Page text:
We Return

We return to school, to routine and I to more regular blogging.  Well we’ll see about that!  But as it’s one of those exceptionally windy nights that blows our little cottage right into the back drop of the hill it huddles into, it seems a sensible time to sit and write another blog post.

The hill our house huddles into.

September always has a freshness to it that is evocative of spring, but without bringing the same excitement, as spring promises summer.  September promises the drawing in, closing down, wrapping up, colder, darker, hibernating days to come.  I saw my first, fallen, brown leaves the other day.  They didn’t excite me!  But oddly, it isn’t an all depression, doom and gloom, winter’s around the corner, “Oh, NO!” feeling that seems to pervade through September.  September holds its own excitement.  It has a freshness to it, as I said, and for me is often the time I settle down to well thought out, well planned new creative projects.  There is a “new beginning” feel to a new academic year, a new term, a new routine, a new start.  It’s a time of collecting in and consolidating the growth that has taken place over the summer.  Tonight, I find myself reflecting on the good this past summer has done to us as a family.

I look at No. 1 Son and see how he has turned to write on a new page in attitude and in his relationship with God.  What he writes is good news.  This spiritual and emotional growth has been shadowed by physical growth and he now stands an inch taller than me (so I wear high heels – as much as possible).  I observed his peers in their pristine uniforms, awaiting buses, this morning and felt the keenness of this their first year in secondary school.  But they looked (the boys, this is) so small!  I realised then, he’s tall and looks older and so gladly sent him down to town on his bike for a hair cut this afternoon, to give him the longer rein of independence.

No. 2 Son begins this new academic year still consuming books at a rate of knots, but showing clear maturity in the digesting of them.  I thought giving him “The Hobbit” would satisfy his hunger for a while, but he was a glutton and had finished it in two days.  I’m grateful to J.R.R.Tolkein for writing three more books.  The library is kindly supplying us with Gerald Durrell books and thus helping save pennies.  But it was the reading of a book I found at Granny’s, an autobiography of a vet, that produced the most interesting discussion and showed me the depth of understanding No. 2 Son is developing in his reading.  However, his questions this morning into the law of Moses and the law of grace almost had me swimming out of my depth.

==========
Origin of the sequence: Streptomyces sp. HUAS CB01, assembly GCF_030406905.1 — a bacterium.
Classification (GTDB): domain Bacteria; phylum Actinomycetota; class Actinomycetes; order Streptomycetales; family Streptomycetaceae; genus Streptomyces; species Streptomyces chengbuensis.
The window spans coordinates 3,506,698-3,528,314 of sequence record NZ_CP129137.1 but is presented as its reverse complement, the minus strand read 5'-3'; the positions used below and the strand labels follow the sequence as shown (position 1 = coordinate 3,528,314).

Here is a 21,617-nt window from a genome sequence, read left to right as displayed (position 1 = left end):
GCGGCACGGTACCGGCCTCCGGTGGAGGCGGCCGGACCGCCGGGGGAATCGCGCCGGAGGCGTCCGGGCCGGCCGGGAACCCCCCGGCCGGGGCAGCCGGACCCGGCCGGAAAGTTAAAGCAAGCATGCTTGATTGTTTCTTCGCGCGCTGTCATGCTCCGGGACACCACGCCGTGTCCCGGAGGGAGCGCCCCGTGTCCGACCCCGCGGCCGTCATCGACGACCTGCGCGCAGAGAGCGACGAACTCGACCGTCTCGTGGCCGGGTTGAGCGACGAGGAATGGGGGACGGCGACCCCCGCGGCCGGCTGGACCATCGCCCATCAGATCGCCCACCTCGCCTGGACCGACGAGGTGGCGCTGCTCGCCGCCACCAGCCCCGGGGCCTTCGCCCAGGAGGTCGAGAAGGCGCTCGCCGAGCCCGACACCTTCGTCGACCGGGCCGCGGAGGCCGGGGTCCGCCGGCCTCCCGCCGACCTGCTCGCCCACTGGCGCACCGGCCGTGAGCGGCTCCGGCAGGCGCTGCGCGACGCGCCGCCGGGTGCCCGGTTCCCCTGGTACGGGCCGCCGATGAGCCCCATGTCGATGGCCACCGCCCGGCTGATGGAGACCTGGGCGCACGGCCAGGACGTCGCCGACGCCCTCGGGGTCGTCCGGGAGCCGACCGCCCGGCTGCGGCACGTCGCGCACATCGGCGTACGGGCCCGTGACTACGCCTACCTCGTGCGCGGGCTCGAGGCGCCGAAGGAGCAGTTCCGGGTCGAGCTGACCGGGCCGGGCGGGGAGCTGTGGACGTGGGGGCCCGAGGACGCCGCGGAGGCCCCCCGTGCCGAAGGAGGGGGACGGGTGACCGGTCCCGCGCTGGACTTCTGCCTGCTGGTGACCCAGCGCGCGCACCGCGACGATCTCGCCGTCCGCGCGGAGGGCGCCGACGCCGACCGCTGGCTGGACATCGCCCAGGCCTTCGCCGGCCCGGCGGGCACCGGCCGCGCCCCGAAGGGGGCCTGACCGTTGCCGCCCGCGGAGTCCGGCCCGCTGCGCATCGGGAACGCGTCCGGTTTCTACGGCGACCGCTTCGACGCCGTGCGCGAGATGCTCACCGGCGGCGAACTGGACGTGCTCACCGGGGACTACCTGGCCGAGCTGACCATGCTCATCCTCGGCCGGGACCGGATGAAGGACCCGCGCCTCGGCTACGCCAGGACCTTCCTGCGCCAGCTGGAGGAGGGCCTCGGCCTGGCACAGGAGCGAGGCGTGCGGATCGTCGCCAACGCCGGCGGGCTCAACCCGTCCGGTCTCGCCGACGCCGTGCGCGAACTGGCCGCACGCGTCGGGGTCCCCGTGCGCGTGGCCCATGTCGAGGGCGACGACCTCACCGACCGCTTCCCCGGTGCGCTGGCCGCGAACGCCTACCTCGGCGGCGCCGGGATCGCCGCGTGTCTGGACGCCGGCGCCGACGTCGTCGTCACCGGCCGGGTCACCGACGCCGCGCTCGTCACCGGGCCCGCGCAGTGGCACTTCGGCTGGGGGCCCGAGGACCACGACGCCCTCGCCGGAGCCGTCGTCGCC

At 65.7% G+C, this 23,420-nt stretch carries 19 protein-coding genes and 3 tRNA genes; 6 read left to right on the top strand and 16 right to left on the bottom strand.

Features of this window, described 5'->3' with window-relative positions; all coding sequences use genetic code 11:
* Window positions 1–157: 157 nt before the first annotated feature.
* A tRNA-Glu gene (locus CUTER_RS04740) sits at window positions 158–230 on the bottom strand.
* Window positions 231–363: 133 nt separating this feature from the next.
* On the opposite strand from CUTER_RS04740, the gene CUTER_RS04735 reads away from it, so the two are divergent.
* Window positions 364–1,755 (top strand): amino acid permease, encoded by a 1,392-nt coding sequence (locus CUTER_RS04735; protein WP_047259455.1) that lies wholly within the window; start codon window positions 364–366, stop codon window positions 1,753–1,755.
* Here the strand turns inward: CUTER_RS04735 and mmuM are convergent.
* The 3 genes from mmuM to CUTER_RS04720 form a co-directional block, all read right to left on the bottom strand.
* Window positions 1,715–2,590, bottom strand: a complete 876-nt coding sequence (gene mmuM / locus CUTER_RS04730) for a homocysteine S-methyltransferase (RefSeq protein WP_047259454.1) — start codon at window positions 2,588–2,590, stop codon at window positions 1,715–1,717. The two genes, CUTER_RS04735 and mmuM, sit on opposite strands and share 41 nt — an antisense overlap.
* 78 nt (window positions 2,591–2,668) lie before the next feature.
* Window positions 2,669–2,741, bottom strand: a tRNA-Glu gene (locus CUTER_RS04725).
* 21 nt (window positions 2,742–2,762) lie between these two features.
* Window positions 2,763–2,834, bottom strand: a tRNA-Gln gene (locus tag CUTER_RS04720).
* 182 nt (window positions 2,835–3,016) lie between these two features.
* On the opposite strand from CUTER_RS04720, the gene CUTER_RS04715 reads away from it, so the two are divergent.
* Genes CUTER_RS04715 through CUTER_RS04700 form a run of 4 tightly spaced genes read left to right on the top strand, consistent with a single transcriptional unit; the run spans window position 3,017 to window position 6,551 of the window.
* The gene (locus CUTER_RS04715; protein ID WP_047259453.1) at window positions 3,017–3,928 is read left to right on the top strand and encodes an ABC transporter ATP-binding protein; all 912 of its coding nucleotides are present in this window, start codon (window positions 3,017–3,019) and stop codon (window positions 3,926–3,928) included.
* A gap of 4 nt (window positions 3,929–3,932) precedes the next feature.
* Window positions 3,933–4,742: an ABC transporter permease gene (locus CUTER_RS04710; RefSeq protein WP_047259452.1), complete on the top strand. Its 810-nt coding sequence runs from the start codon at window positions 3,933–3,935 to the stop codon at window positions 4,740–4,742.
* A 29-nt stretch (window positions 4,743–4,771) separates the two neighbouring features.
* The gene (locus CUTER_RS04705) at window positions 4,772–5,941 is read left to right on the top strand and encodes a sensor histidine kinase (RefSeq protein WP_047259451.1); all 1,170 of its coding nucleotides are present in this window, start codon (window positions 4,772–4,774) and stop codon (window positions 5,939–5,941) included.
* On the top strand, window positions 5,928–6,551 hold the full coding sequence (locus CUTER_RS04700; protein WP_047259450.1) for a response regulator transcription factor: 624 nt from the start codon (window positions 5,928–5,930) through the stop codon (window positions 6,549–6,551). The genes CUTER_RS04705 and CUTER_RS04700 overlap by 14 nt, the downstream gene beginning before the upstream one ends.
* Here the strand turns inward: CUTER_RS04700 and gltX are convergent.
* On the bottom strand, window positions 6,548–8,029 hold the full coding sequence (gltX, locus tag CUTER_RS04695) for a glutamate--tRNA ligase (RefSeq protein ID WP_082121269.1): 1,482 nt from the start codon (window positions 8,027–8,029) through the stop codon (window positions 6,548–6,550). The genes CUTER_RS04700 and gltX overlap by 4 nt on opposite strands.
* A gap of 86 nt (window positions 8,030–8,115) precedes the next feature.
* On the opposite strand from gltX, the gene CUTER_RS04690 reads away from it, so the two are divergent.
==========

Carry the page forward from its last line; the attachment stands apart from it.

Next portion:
No. 1 Daughter came back from camp singing, and singing and singing.  She hasn’t stopped all summer and has been praying about wanting to be part of the worship team at church – bless her.  With the return to routine, she is back into practising her violin regularly again.  She hasn’t much music to be working on at the moment, so she’s been improvising.  Once again, she surprises me!  She bases her improvisation around her arpeggios and has played with real maturity, without being taught!

No. 2 Daughter received a certificate from her speech therapist at the beginning of the summer holidays:

And don’t we know it!  Her imagination is like a little kernel of yeast and it only take a few grains of sugar to feed it!  I’ve discovered that she also carries the “basket gene” that runs very prevalently in the women in my maternal family.  Here’s evidence to suggest that someone small has been borrowing one of my baskets:

This is her basket full of imagination (what her game was, I can’t begin to conceive) and I wasn’t too pleased she took my most useful basket.  But, I am pleased to note that, with the return to a routine reading regime, the summer has grown her confidence in reading.  In seeing this development, she reminds me yet again how important it is to give children space and time to grow at their own pace, especially with the skills they find very hard.

Although we have returned to routine, next week we break it for a brief moment, for a holiday we booked before we knew that our summer would send us each on separate paths apart from each other.  It means that a week in a cottage on the beach will be precious time together consolidating all we’ve learnt this summer.

About deerfeet

I am a home-educating mother of four children. We live on a small holding in Wales and my husband is active in local politics and the lead pastor of our church, Festival Church.
This entry was posted in Family Life, Home Education, Parenting and tagged , , , , , , , , . Bookmark the permalink.

2 Responses to We Return

  1. Jill says:

    keep blogging Emily, i love reading them! Do you know how many people read them?

    • deerfeet says:

      Thank you, Jill! Kind words. WordPress does provide us with the statistics of when and from where in the world people read our blogs. Someone in Ecuador had a look the other day! That amused me and made me wonder what someone in Ecuador could find interesting in my blog! But on average, about 40 people seem to read each blog post.

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